Thursday, 12 February 2009

Barentine Day

I remember in elementary school we used to decorate Valentines boxes that we would then hang on our desks or by our lockers. Kids would make cards, or normally just write a name on the back of a store-bought card and slip it into the boxes of other students. Our teacher would always urge us to be fair and give cards to EVERYBODY in the class, but there seemed to always be one or two boys who didn't get anything. The rest of us would sit there with our cards, often from box sets with cutesy illustrations and some sort of bad pun or the line "Be my Valentine."

Outside of elementary school, Valentines Day seemed to be about flowers and chocolates, and maybe a nice dinner in a romantic restaurant.

Valentines Day in Japan is another one of those Western traditions that has been adopted and... well... changed quite a bit in the process...

Here February 14th is a day for women to give chocolates to the men in their life. If there is a guy they like he gets preferably a homemade treat, although expensive store bought goodies will also do. Other men, men that the women do not like but feel they have to be nice to, get what are called "giri-choco" (literally duty-chocolate). These chocolates, as with any gift in Japanese society, must be reciprocated. The occasion for this reciprocation is March 14, "White Day," when men give women (white) chocolate or candy in return.

My host father in southern Japan is the principal of an elementary school. Every year he gets chocolates from various students and brings it home (he doesn't actually like chocolate, but makes a big fuss over every gift and the girls LOVE him). My host mother (who loves chocolate but hates the work involved with Valentines) then makes a list of all the girls who gave chocolate, with a guesstimate of how much they spent on the gift. Prior to White Day she will then go out and buy reciprocatory gifts which my host-father will endeavour to give to the girls who gave him chocolate - without singling them out (so as not to make the other kids jealous).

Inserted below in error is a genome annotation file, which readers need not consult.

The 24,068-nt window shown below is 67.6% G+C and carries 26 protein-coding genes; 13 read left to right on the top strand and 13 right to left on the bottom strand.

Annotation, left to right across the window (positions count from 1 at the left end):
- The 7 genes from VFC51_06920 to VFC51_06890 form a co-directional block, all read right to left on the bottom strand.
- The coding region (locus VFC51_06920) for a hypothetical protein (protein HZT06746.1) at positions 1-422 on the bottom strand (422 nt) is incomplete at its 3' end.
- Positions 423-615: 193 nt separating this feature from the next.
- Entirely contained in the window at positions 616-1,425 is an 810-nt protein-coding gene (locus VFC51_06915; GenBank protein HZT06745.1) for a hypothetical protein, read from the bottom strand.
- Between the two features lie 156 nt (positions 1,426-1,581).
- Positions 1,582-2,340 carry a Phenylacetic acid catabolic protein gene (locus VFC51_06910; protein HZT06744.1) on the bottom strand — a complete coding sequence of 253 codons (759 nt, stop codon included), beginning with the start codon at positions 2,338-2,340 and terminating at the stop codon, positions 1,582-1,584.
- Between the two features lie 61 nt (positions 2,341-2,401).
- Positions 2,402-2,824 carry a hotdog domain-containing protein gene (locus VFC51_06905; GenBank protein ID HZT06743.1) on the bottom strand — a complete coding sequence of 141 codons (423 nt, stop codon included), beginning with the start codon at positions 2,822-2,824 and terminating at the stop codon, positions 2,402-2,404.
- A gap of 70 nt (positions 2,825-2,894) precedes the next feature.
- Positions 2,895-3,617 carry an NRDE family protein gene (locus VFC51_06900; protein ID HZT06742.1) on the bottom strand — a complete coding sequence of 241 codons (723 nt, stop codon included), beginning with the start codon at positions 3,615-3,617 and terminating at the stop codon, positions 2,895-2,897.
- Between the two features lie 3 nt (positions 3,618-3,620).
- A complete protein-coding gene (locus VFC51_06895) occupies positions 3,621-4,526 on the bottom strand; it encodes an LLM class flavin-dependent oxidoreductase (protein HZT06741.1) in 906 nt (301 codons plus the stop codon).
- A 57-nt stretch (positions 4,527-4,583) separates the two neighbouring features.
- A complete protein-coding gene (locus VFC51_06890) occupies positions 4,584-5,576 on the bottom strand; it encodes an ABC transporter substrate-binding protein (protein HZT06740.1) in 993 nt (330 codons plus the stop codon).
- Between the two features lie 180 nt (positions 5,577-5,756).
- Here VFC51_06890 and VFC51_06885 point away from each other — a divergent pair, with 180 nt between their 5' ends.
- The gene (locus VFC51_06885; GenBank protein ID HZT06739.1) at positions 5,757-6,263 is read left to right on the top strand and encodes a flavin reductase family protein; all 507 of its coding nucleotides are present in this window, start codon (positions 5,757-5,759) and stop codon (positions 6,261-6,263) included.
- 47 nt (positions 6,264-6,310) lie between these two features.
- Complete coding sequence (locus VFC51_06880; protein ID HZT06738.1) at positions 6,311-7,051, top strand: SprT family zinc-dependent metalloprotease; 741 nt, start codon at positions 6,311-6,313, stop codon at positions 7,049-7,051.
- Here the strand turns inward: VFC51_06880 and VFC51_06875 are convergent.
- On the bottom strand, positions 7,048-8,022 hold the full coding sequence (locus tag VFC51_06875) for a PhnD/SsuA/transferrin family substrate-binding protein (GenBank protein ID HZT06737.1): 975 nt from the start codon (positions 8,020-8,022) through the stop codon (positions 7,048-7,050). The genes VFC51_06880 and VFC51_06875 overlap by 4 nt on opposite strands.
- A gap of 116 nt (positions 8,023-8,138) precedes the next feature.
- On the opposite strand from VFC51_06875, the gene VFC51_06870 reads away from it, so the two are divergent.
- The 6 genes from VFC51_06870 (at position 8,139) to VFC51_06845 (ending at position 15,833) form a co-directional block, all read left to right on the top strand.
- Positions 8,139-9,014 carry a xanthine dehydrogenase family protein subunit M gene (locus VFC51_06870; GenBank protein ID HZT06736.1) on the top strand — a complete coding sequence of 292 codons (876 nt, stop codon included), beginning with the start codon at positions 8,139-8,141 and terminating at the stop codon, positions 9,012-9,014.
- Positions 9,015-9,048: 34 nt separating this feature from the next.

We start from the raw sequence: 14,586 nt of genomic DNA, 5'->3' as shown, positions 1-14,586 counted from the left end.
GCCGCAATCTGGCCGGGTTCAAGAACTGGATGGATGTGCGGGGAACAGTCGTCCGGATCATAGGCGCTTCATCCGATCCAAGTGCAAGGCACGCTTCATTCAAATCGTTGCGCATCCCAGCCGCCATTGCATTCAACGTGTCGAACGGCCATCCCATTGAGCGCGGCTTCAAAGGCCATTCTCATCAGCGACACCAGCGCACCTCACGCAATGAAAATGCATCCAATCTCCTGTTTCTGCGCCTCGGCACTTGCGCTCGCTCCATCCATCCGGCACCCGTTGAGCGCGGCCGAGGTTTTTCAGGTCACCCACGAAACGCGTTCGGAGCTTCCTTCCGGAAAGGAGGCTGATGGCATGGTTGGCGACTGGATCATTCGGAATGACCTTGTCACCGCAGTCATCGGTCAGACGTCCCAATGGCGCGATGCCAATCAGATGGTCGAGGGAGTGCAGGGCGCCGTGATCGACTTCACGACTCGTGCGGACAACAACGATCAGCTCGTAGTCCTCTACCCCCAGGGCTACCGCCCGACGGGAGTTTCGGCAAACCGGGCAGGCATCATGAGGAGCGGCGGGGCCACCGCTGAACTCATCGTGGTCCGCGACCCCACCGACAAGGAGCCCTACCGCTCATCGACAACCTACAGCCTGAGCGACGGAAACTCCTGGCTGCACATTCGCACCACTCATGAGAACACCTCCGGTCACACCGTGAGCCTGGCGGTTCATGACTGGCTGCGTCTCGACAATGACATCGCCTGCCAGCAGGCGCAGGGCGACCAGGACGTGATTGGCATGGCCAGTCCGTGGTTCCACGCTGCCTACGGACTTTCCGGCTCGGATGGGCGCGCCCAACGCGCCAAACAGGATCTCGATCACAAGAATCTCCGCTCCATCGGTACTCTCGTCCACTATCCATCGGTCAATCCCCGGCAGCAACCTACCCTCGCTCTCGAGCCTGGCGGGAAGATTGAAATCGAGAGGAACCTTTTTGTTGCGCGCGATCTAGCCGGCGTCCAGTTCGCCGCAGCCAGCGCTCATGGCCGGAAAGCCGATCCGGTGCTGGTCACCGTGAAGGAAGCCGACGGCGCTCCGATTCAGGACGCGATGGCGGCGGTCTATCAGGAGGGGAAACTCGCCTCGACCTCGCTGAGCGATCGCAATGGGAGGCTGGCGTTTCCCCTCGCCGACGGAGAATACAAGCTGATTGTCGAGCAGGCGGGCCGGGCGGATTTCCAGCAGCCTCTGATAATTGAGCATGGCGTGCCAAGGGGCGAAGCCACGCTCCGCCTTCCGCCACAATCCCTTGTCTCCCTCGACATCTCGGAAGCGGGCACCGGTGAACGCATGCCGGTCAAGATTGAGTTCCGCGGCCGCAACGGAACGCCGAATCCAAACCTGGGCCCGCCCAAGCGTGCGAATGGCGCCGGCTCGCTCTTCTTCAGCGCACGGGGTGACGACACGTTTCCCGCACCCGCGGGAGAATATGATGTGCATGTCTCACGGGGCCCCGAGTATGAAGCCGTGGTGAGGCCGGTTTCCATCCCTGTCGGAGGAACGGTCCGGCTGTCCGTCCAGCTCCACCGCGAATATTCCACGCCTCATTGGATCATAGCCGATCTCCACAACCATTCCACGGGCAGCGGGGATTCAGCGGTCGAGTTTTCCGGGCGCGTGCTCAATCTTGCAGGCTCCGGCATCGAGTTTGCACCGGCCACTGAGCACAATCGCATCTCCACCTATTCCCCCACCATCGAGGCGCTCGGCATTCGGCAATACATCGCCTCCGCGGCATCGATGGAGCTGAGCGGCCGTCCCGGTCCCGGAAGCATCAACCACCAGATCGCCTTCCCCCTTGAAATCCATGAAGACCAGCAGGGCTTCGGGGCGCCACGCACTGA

Two years ago, when I was teaching English my cousin visited me just before Valentines and we made a huge batch of peanut butter cups. I gave these out to students and co-workers and it was a big hit - many of the young Japanese guys who taught at the cram school were sooooo excited to be given home-made Valentines chocolates, it was really sweet! The trouble was I quit at the beginning of March - before White Day! Sigh.

This year I'm making peanut butter cups again. I started by melting the chocolate and peanut butter in a pan...

and then I spooned the mixture into heart-shaped foil cups...

and... ta da!

This year, the chocolates (one box of milk and one of dark)

got wrapped up real purty-like

and are going to be given to one particular guy. He isn't Japanese, however, so doesn't feel the need to wait until March. He didn't even wait until Valentines Day to take a page from my elementary school memories and ask me to be his Valentine!

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